Diagnosis Pulmonology

Hypersensitivity Pneumonitis

Diagnosing hypersensitivity pneumonitis can be difficult and requires input from pulmonologists, radiologists and, in many cases, pathologists experienced in evaluating patients with interstitial lung disease. A face-to-face discussion among these various specialists is often necessary to make an accurate diagnosis.

To determine if you have HP, your doctor will start by conducting a thorough medical history and physical examination. The medical history will include discussing other medical problems you have that could be related to lung scarring, such as connective tissue diseases, and reviewing any medications you're taking. A thorough review of potential occupational and environmental exposures to antigens is also essential, and we will take a detailed home and work history. This will include exposures to mold, birds and bird products, such as down. The physical exam will include listening to your chest with a stethoscope and carefully examining your skin and joints.

In addition to a thorough medical history and physical exam, your doctor may conduct the following tests:

  • Pulmonary Function Test (PFT) This test involves a series of breathing exercises that measure the airflows, volume of air in your lungs and ability of your lungs to extract oxygen from the air. This allows your doctor to assess the function of your lungs.
  • High Resolution Computed Tomography (HRCT) This is a special type of CT scan that provides your doctor with high-resolution images of your lungs. Images are taken in several different ways, including lying on your back (supine), lying on your chest (prone) and while breathing air out of your chest (dynamic expiration). These images are extremely valuable in determining whether or not you have HP. Having an HRCT is very similar to having a regular CT scan; they both take only a few minutes.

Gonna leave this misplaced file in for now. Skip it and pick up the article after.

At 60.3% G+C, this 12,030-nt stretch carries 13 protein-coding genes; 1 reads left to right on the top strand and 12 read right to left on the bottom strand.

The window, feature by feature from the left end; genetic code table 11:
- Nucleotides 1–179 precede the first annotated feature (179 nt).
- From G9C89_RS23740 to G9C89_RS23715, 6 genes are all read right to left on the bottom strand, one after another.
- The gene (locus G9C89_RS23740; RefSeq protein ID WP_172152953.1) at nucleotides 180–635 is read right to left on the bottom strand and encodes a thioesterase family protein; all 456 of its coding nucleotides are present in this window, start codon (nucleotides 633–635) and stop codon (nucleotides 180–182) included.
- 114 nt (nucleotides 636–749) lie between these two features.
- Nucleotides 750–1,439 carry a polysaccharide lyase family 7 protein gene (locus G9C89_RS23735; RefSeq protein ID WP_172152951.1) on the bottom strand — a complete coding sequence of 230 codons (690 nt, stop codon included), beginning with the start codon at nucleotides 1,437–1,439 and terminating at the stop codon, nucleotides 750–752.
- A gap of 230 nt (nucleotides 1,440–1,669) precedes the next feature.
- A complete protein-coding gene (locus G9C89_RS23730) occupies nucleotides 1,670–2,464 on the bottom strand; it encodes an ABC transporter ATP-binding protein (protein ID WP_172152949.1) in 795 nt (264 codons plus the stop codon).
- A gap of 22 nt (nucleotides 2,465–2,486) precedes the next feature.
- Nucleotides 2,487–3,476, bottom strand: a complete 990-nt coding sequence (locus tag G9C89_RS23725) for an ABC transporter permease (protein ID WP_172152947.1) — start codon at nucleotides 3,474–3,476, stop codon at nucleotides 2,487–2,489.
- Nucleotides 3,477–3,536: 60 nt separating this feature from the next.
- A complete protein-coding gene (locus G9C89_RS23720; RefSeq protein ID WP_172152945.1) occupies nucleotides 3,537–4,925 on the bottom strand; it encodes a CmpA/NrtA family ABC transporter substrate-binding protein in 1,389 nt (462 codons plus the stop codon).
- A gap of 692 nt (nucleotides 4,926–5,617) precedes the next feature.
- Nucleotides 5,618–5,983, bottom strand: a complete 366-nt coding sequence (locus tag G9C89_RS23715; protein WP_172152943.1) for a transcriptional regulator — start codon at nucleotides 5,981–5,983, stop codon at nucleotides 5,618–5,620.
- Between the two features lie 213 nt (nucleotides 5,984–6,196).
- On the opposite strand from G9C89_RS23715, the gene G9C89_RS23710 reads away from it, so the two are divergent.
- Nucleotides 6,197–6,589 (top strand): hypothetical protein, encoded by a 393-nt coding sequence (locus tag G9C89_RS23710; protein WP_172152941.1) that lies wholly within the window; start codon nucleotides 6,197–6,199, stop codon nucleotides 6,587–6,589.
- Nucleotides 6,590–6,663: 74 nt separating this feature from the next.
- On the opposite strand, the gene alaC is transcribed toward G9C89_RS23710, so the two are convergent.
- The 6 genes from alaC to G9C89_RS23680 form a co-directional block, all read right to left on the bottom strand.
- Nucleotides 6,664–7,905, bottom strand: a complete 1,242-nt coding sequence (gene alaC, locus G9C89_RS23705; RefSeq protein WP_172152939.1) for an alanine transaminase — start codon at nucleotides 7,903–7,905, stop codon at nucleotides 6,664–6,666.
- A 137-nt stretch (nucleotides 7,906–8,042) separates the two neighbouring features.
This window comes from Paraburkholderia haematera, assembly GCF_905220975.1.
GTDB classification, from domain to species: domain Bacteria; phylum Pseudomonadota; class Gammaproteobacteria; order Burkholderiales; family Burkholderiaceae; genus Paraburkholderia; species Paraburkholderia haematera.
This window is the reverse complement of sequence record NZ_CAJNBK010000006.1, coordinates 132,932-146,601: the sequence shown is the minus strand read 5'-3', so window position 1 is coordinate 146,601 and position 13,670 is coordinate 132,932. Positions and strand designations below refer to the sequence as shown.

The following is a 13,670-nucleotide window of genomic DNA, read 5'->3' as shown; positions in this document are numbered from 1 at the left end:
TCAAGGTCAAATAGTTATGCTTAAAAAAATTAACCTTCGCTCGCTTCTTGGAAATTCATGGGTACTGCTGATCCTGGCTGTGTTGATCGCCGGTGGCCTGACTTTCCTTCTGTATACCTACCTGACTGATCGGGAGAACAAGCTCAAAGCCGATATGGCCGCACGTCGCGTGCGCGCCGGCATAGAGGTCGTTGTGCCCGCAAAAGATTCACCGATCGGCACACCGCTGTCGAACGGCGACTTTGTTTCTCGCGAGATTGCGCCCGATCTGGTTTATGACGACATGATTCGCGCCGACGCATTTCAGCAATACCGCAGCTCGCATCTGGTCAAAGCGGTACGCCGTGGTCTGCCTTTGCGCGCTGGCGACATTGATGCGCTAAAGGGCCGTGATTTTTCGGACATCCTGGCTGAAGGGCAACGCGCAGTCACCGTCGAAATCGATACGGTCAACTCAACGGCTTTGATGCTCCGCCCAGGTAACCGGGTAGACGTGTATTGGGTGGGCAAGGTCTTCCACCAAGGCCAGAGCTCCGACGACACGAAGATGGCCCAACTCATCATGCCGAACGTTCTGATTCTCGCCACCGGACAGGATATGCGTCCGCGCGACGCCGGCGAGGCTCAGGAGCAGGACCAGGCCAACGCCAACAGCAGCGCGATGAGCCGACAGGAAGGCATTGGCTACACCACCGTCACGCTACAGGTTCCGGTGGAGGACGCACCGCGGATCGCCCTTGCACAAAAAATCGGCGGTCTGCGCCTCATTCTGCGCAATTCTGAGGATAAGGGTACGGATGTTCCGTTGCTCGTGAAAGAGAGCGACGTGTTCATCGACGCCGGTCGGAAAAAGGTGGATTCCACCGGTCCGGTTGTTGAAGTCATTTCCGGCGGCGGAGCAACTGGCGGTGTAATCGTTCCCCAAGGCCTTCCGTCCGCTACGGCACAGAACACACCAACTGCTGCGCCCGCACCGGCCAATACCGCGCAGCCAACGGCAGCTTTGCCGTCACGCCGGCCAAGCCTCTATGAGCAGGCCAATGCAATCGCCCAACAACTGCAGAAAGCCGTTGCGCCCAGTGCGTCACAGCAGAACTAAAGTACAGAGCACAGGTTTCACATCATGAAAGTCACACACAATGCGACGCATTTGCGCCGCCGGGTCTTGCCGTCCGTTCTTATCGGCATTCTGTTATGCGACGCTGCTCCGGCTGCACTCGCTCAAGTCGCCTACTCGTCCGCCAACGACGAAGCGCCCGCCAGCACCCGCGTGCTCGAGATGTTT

• Blood Tests We may order blood tests, also called serologies, to test for the presence of various antibodies — proteins created by the immune system to deactivate or destroy antigens — to look for evidence of exposure to various antigens and for evidence of connective tissue diseases, such as rheumatoid arthritis or scleroderma. Blood testing isn't useful in diagnosing most cases of HP, but it may be used in certain situations to help with the diagnosis.
  • Six-Minute Walk Test This test evaluates the distance you can walk within six minutes and the oxygen saturations, measured by finger or ear probe, you achieve while walking.
  • Bronchoscopy In this test, the doctor passes a flexible fiberoptic scope, about the diameter of a pencil, into the lungs to take fluid and tissue samples. This test doesn't require an overnight stay in the hospital. Bronchoscopy is used to aid in a diagnosis of HP and may be performed in certain circumstances.
  • Surgical Lung Biopsy This test is required for some patients to definitively diagnose HP. A cardiothoracic surgeon performs the surgical lung biopsy, usually with small tools and cameras through one-inch-long incisions. Patients will need to stay in the hospital for a few days.
  • Home Evaluation Your doctor may recommend a professional inspection of your home by a certified industrial hygienist. Industrial hygienists are trained in evaluating homes for potential hazardous exposures, particularly molds. This can be quite expensive but may uncover important exposures that are not otherwise obvious. Whether or not to perform a home evaluation should be discussed with your doctor.

UCSF Health medical specialists have reviewed this information. It is for educational purposes only and is not intended to replace the advice of your doctor or other health care provider. We encourage you to discuss any questions or concerns you may have with your provider.